The latest reports from the US Army’s entertainment liaison office brings us almost up to date on their activities, which includes support to everything from the film Jackie to History Channel documentaries and The Ellen DeGeneres Show. One continued theme is the military support not just for cookery programmes but also for their corollary – competitive weight loss reality TV game shows.
The Strategy of Tension as it Applies to Food?
I do wonder why it is that the military support so many cooking or food or chef-based TV programmes but also support a number of weight-loss series too. Is this just a reflection of the fundamental contradiction in our popular culture between food addiction and body shaming? Or is there more to it than that?
For example, the older Army entertainment liaison office reports have a bunch of entries on The Biggest Loser. Season 9 of this competitive weight-losing extravaganza featured not only the heaviest contestant ever, but also the heaviest couple. I’m guessing that during the pitch meetings at least one person made a ‘we’re gonna need a bigger boat’ joke. Also, given the restrictions of the format you can’t blame them for running out of ideas and giving up and saying ‘can’t we just get even fatter people?’.
Abusing Fat People – Now in Widescreen
One contestant (not one of the record-breaking behemoths mentioned above) was the wife of a soldier based at Fort Bragg. She was eliminated during the earlier rounds but the rejected chubbies still work towards their weight-loss goals so they can come back for the series finale and have people make the same comments they made for the last six years about how much better they look. As such, the military had a stake in having their chubby achieve her goal even after being dumped off the show like a wheelbarrow full of yesterday’s rancid lard.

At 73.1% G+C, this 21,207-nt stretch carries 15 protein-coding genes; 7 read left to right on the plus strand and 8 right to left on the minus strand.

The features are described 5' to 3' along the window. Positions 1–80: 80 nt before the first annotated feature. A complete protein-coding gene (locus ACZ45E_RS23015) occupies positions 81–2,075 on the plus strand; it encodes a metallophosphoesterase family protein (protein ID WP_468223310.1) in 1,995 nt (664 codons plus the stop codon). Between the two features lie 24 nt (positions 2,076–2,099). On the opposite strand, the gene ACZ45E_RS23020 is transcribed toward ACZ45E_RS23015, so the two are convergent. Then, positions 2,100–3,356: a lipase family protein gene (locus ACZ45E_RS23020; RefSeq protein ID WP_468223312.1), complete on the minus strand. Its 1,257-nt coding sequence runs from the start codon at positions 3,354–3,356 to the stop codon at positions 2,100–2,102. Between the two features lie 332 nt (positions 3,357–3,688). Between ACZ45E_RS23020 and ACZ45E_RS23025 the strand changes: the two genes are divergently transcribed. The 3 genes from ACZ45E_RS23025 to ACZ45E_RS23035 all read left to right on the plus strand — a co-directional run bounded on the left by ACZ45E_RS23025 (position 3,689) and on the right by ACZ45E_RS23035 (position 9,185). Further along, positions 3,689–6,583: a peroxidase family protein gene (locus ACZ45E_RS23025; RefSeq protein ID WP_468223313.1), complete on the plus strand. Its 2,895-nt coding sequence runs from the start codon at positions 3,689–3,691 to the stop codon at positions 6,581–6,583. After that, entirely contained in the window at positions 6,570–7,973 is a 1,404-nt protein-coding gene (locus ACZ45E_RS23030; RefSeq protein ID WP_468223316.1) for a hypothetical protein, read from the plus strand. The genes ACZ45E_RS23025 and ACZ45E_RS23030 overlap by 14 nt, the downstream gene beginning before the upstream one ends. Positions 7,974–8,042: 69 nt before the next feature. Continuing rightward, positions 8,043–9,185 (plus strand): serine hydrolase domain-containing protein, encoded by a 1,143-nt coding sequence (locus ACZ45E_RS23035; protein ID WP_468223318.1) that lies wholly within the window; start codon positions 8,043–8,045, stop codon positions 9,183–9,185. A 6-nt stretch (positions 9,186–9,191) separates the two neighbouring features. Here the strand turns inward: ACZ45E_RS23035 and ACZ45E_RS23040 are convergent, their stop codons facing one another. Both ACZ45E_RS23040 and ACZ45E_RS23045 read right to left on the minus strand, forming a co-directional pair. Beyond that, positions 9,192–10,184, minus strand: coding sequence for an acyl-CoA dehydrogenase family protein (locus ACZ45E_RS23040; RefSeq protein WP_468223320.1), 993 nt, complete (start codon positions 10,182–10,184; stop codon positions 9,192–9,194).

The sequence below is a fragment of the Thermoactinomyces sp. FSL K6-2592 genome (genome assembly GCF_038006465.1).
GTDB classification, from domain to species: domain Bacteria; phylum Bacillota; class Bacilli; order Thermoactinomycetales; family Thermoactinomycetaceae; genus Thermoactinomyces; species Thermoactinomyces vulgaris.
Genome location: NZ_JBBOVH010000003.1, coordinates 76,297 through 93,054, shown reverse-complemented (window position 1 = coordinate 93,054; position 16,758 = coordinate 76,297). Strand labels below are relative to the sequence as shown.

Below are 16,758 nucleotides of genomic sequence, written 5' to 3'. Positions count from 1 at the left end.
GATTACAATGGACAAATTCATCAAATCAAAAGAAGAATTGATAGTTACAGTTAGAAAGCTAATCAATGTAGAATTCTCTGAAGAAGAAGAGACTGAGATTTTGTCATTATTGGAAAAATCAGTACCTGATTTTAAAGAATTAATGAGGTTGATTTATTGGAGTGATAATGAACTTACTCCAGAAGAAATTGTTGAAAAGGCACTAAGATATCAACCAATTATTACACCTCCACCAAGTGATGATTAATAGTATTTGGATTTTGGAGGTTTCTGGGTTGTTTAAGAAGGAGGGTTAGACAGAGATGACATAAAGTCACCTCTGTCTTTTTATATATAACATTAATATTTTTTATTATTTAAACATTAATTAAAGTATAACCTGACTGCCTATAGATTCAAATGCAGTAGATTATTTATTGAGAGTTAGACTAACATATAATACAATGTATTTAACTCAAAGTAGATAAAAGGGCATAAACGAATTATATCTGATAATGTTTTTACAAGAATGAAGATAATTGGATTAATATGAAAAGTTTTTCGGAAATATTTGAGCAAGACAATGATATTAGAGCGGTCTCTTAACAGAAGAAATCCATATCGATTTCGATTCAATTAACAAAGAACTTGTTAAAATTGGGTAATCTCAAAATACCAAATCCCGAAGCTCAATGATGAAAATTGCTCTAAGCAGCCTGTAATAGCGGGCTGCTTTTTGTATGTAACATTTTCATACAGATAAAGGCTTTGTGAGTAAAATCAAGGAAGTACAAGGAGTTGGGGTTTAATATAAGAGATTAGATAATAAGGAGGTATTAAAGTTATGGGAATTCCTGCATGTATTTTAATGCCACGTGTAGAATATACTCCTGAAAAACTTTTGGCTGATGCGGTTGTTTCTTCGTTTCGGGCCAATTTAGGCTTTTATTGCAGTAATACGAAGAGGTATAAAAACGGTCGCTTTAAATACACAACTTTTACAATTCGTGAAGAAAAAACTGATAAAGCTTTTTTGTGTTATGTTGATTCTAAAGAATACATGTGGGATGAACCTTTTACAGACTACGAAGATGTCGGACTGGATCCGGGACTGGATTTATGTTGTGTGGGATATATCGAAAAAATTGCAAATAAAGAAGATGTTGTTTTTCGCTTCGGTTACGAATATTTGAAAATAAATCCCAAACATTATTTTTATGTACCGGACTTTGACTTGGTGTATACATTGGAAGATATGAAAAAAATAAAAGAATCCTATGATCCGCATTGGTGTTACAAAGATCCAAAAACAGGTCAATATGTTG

The entertainment liaison reports record how they saw this as an opportunity, and assigned a Master Fitness Trainer, a nutritionist and an Army culinary arts specialist (a chef) from Fort Bragg to help the contestant lose weight. If that seems like a lot of effort to go to for one portly lady, that’s because it is. The Army reports make explicit their aim in doing this, saying that as part of this project they ‘will incorporate Comprehensive Soldier Fitness into the messaging of the show.’ They also signed up to allow the producers to go to Fort Bragg to record a video package to be played during the live finale, and tried to arrange with her husband’s army unit to have him use his mid-tour leave to turn up on set during the finale and surprise his wife.
This project was ultimately cancelled by the contestant, who presumably realised she was simultaneously being humiliated for the purpose of TV ratings and being used as a well-rounded prop in a piece of military PR. For the following season, the producers wanted to put their chubby candidates through a rigorous training regimen at a military base. The US Army’s Special Operations Command loved the idea, with the report entry noting that they were ‘very interested in hosting’ the programme.
The logical conclusion of this process is the relatively new series Too Fat to Fight, where the fame-seeking chubbies not only have weight-loss and fitness goals, but the benchmarks are those set for entry into the US Army. Naturally, they are initially filmed going to recruiting stations and being told to go away because they broke the scales, and then triumphantly going back at the end of the season to be signed up and sworn in.
Even I was surprised by how dumb this is. Fortunately, this series seems to have stalled in development so with a bit of luck it may never air.